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"Who is this angel, this angel of music..."

To begin, I'll say that the musical is only a semblance of the book by French author Gaston Leroux. I read the latter during rehearsals, and despite its differences, the novel's sinister ambiance - the rat-strewn cellars of the Paris Opera, mid-19th century - stirred a fearful curiosity I've learned to use in the show.

The novel concentrates much less on the musical's "pre-opera diva" protagonist Christine and much more on the attempts of her wealthy suitor Raul to apprehend the opera's "Phantom," a deformed man named Erik who kidnaps Christine after her first performance as lead. Raul is approached by an ambiguous character called "the Persian" who lives in the bowels of the opera house and associates himself with Erik through their shared time in India, the personal knowledge of whom he knows will help Raul in his efforts to save Christine.

Totally absent from the stage production (and regretfully so, I must say), the Persian offers narrative insight into Erik's troubled past and the malevolent motivation behind his gruesome actions. Entire chapters are devoted to the Persian's accounts, the most important being his explanation of their acquaintance. Erik, commissioned by a czar in India to build an architecturally elaborate palace impenetrable by the czar's enemies, is suspected of potential treason as he is the only person who could navigate an enemy through the palace's many labyrinths. Paranoia causes the czar to want his architect executed, so he employs the Persian to complete the task. However the Persian, similar to the huntsman in Snow White's tale, takes pity on his victim and fakes the execution, exiling him to Paris and thus saving his life.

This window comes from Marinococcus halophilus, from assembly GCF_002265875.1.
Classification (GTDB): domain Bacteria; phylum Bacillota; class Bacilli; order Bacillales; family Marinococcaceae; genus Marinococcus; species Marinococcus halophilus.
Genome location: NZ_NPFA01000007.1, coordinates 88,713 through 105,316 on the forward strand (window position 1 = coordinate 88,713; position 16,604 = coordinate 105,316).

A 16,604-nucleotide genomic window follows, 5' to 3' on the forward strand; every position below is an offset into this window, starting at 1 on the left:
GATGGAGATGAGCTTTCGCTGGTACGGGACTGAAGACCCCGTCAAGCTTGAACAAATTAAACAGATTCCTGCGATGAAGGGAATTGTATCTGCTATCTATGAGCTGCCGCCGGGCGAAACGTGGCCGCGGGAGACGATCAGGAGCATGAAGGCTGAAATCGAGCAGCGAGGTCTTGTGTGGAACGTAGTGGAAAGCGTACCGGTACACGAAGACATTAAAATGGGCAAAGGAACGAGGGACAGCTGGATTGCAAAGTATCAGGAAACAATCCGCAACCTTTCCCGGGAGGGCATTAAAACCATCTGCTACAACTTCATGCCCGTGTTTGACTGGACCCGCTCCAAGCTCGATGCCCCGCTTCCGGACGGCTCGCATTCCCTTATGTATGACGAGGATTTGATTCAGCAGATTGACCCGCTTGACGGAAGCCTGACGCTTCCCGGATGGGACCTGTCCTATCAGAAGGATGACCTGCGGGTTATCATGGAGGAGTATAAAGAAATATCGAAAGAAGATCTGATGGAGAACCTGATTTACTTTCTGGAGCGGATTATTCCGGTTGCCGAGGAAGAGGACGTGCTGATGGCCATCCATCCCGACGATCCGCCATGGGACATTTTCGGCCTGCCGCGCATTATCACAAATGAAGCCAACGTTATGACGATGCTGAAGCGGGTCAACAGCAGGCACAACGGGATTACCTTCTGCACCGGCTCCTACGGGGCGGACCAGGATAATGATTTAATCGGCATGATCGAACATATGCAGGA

And here is where the plot of the musical begins. At the beginning of the show, all we know of the deformed Phantom is that he is gifted as both musician and architect and that he has become perversely obsessed with a young opera singer, so much so that he pretends to be the spirit of her deceased father and commits violent crimes to obtain her love. We only see how his physical insecurities and deranged desire for ultimate power over Christine drive him to insanity; nothing is ever said of what he's endured in the past.